March 25, 2013, 8:47 PM — Any hopes Juniper EX8200 customers had that the core switch would grow to support next-generation 40/100G Ethernet, mobility, media-rich traffic, virtualization or cloud have been dashed.
Juniper's new EX9200 programmable switch will be positioned as the company's strategic offering for supporting mobility and media-rich traffic in the campus, and virtualization and cloud computing in the data center, sources familiar with the plans say. The switch, based on Juniper's MX router, is also positioned as the company's "on-ramp" to 40/100G Ethernet, replacing the EX8200 in that role.
The EX9200 will also limit Juniper's QFabric data center switch to 10G-only duty as the company's "lead" platform for single-tier fabrics, sources say. For those customers who are not interested in a single-tier or fabric-based data center network, the upcoming EX9200 will be positioned as the optimal platform in combination with the EX series and/or QFabric 1G/10G Ethernet top-of-rack switches, they say.
The eight-slot version of the EX9200 is expected to ship later this week, while the four- and 14-slot chassis are expected to ship at the end of April. A 100G Ethernet line card is slated for the fourth quarter, sources say.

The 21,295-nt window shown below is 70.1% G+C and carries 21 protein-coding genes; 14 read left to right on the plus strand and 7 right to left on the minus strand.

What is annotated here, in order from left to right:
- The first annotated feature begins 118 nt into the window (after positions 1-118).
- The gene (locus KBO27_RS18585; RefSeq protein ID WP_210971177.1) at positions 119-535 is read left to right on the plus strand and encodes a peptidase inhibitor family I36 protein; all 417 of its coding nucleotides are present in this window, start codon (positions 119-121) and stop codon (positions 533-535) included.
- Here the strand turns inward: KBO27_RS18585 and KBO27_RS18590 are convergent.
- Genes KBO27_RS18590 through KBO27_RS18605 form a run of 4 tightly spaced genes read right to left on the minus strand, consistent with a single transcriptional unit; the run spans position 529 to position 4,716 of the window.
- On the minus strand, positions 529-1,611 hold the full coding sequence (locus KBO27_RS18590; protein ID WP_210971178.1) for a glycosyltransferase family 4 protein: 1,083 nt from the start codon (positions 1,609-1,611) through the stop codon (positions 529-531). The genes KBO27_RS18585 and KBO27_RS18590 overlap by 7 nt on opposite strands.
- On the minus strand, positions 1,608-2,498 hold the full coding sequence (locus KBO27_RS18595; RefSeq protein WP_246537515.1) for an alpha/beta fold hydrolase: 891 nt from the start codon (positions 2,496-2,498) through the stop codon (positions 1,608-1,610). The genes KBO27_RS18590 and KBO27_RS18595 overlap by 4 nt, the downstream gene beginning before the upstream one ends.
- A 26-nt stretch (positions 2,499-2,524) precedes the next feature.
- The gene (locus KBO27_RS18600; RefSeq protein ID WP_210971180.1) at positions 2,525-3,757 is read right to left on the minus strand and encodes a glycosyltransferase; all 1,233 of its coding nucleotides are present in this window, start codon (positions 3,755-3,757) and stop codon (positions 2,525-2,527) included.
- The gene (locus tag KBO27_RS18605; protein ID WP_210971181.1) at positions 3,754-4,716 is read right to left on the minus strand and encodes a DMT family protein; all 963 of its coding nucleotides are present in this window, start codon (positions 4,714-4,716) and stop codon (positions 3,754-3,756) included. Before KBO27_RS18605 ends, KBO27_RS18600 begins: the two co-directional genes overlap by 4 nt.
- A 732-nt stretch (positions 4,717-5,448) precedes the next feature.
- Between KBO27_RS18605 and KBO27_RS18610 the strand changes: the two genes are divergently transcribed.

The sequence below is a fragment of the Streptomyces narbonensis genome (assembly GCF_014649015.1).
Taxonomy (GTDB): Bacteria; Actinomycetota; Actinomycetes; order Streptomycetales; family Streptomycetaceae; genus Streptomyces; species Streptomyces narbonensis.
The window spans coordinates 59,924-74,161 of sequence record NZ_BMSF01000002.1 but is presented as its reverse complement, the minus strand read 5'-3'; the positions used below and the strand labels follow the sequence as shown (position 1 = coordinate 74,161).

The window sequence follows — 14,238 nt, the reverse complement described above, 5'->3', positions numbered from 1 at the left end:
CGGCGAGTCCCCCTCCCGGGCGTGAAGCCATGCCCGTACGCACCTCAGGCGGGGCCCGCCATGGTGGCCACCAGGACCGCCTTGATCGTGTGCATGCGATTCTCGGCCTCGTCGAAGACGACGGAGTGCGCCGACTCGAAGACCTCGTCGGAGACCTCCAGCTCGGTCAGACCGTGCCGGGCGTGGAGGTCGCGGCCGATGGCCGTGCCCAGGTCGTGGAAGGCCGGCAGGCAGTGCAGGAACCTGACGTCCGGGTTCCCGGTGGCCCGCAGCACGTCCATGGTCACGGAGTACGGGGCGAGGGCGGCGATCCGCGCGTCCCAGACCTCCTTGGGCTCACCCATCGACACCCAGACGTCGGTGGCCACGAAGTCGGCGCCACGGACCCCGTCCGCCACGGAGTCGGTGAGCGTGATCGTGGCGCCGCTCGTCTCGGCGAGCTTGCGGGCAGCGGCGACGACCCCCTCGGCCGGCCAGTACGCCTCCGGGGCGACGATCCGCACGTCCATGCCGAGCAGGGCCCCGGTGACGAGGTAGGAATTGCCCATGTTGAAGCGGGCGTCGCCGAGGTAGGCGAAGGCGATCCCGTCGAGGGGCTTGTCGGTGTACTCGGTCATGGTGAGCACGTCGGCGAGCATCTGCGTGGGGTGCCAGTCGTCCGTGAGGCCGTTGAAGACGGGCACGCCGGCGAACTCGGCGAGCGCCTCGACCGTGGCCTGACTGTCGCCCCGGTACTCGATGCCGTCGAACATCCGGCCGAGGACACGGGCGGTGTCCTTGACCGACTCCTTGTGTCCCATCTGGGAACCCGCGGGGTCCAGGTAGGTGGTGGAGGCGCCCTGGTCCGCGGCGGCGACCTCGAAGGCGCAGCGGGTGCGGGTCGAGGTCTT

Juniper last week confirmed that a new switch is coming but declined further detail until its announcement, which could come as early as next week.
According to a Juniper spokesperson, "QFabric, the EX8200 and the new EX switch are all critical ingredients of Juniper Networks product portfolio. While they differ in capabilities, each product has a clear value proposition for various enterprise networking environments."
The EX9200 will also be positioned as Juniper's optimal platform to support BYOD, data center consolidation, big data and virtual desktop infrastructures through unified policy management and SDN programmability, sources say.
When it was introduced, the EX8200 was touted as Juniper's lead core switching platform for campuses and data centers, with a capacity of 6.2Tbps to 12.4Tbps per chassis to eventually take users into the 40/100G Ethernet realm. Those users may now face a dead end, and a forklift upgrade to the EX9200.
The EX8200 will now be limited to midsize, two-tier 10G data center core/aggregation and campus core environments, sources say. Higher-speed 40/100G Ethernet interfaces are not on the EX8200 roadmap, they say, and users will be encouraged to upgrade to the EX9200 for those capabilities.
It does not appear that the EX9200 will be backward-compatible with EX8200 or MX router line cards either, sources say. EX8200 users may face a complete chassis and line card replacement to upgrade their switching core, they say.
Juniper is instructing EX resellers and sales partners to "reassure" customers who have recently made an investment in the EX8200 based on it being "100G Ethernet ready" by telling them the company is still committed to it in terms of support and incremental investment. Juniper is also instructing partners to tell EX8200 customers the company is committed to assisting in the migration to the EX9200 when 40G/100G bandwidth is required, sources say.